Apparently, how glammed up you are in your picture can be an indicator of how trustworthy you seem. (Illustration: Erik Mace for Yahoo Health)
They say a picture speaks a thousand words — and for better or for worse, that is exceptionally true in the world of online dating.
While it may seem like picking a profile picture where you look your absolute hottest would only be a good thing for attracting potential suitors, that may not actually be the case. Apparently, others’ perceptions of your trustworthiness can actually be affected by how glammed up you are in your photo, according to a new study from University of Connecticut researchers.
For the study, 305 men and women between ages 17 and 36 were randomly assigned to view one of four profile pictures of the same male and female. These profile shots offered two different versions of a single guy and gal — one was beautified (i.e. amped-up lighting, makeup, and hair) and the other was non-beautified (satisfactory lighting, no makeup, no hair primping). The study volunteers were then asked questions about the person’s attractiveness, potential trustworthiness, and desirability.
One of the profiles used in the study: The top profile photo is pre-beautification, while the bottom photo is post-beautification. (Photo courtesy of www.elitemakeupdesigns.com)
The men perceived the lady in the glam shot as being more attractive, yet less trustworthy, than in the non-dolled-up photo. However, the females found the “enhanced” photo of the men to be more attractive and trustworthy.
While it’s hard to say the exact cause of this association, study researcher Rory McGloin tells Yahoo Health that he thinks men “have become expectant that the females are going to do everything they can to get their attention. I think it’s a byproduct of the fact that they know women have more tools available to them—and by that, I mean makeup and hair style, etc.”
Another profile used in the study: The top photo is pre-beautification and the bottom photo is post-beautification. (Photo courtesy of Rory McGloin)
Plus, “in a world where catfishing exists and Photoshop exists, men are most likely thinking, ‘Well, I doubt you look that great in the real world. But if you look kind of close to what you look like, that’s good enough for me,’” he adds.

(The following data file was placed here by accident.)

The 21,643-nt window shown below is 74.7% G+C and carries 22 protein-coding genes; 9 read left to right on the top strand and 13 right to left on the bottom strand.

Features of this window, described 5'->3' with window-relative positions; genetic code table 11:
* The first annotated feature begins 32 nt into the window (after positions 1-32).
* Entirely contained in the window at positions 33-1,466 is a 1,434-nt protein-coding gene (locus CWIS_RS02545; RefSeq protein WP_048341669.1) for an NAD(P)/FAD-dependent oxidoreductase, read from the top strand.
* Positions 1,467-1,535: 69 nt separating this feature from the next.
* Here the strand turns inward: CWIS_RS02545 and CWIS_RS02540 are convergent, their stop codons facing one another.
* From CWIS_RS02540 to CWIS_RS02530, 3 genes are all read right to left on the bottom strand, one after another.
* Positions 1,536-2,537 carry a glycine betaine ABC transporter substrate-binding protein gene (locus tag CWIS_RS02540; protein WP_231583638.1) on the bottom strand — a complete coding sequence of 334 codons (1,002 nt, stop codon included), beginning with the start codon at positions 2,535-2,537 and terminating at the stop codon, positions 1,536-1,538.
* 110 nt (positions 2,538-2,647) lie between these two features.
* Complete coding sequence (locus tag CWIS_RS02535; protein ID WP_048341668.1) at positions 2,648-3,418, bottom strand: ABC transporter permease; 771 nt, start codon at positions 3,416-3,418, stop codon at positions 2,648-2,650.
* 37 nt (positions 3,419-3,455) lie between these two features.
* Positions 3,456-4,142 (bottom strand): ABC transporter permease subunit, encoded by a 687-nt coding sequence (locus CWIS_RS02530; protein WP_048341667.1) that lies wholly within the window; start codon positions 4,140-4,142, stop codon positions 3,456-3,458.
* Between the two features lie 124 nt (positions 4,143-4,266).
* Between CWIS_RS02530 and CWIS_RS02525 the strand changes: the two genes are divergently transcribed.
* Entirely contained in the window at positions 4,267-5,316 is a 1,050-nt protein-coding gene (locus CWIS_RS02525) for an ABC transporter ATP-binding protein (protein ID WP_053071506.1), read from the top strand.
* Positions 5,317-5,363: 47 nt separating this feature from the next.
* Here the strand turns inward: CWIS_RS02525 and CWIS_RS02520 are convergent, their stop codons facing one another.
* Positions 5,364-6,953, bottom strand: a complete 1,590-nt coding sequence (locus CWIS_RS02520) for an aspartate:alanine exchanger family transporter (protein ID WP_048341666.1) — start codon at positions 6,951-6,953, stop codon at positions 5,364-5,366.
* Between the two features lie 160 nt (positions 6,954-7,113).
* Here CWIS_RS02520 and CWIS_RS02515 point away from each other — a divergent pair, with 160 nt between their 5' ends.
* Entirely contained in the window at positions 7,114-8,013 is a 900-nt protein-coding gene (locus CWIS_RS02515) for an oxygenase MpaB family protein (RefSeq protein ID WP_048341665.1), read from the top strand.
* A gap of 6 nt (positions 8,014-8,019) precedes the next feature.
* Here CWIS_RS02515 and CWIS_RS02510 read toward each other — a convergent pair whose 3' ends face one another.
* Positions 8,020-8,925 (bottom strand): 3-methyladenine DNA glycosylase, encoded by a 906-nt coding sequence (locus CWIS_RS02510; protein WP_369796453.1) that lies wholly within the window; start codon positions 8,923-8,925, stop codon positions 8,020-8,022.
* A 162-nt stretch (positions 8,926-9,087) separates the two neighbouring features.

The guys may also perceive the ultra-glammed-up girl as someone who is trying too hard. “This could raise some red flags,” says McGloin. “He may be thinking, ‘Is there something you’re hiding, covering up, or literally masking — like some sort of imperfection?’”
As for the females’ response, he believes it has something to do a “halo effect,” which is “where the benefits of [a man’s] attractiveness and the female’s desire to go on a date with him just prompted them to say, ‘Of course he’s trustworthy — there’s no way that my instincts would tell me I want to go on a date with someone that I couldn’t really trust,’” he explains.
These findings may leave you feeling confused about what sort of impression you’re making — or inadvertently making — on your online dating profile. Indeed, “building an online dating profile can be really, really stressful,” Lisa Hoehn, founder of Profile Polish, an online dating profile makeover site, tells Yahoo Health. “People spend countless hours staring at their computer screen, not sure what to write or what pictures really make them look the best — and the longer they sit there staring, the more impossible the task starts to feel.”
Fortunately, Hoehn shared some suggestions that take some of the guessing away when it comes to choosing your profile shot:
DO: Look directly into the camera and smile.
DO: Avoid the cleavage selfie taken from above if you’re looking for substantive conversation.
DO: Look away from the camera and avoid the smile. Why? “Because not looking directly into the camera makes you more mysterious and intriguing — so women are more likely to click,” Hoehn says.
DO: Dress casually and avoid the tux shot for your main photo.
For men and women…
DO: Be the only person in your primary photo.
DO: Try to be doing something interesting in your main photo. “Something that shows one of your interests or experiences and could spark a conversation,” Hoehn says.
DO: Keep group shots to four people or fewer and try to be at the center of the group in those pictures.
DO: Change up your facial expression. “The same smile, the same arm on the hip, etc. — it gets repetitive and boring,” she says.
DON’T: Use a work headshot as your primary image.
DON’T: Post a photo with just you and someone of the opposite sex, if you’re a heterosexual. “Could it be your ex? Maybe not, but people will assume it is,” she says.
DON’T: Include photos where you’re visibly drunk. “But if you’re a big party animal, limit it to just one,” she says.
DON’T: Go with any car selfies or bathroom mirror selfies.
Overall, Hoehn says to keep in mind that your photos are not just showcasing your looks, but also your personality. “By looking at your images, you want a potential match to be able to get a sense of who you are and what types of things you’re into,” she says. For example, if you’re a runner, post a picture of yourself crossing the finish line in your latest race. If you’re an amateur cook, upload an image of yourself working the grill. “Not only will this be helpful in starting meaningful conversations, but by skipping the jumping bikini pictures at the beach and the shirtless bathroom selfies, you’ll convey that there’s more to you than your looks.”
McGloin adds that people keep asking him what they should take from his latest research. “My response has been to just enjoy the information for what it is. It’s great food for thought.”
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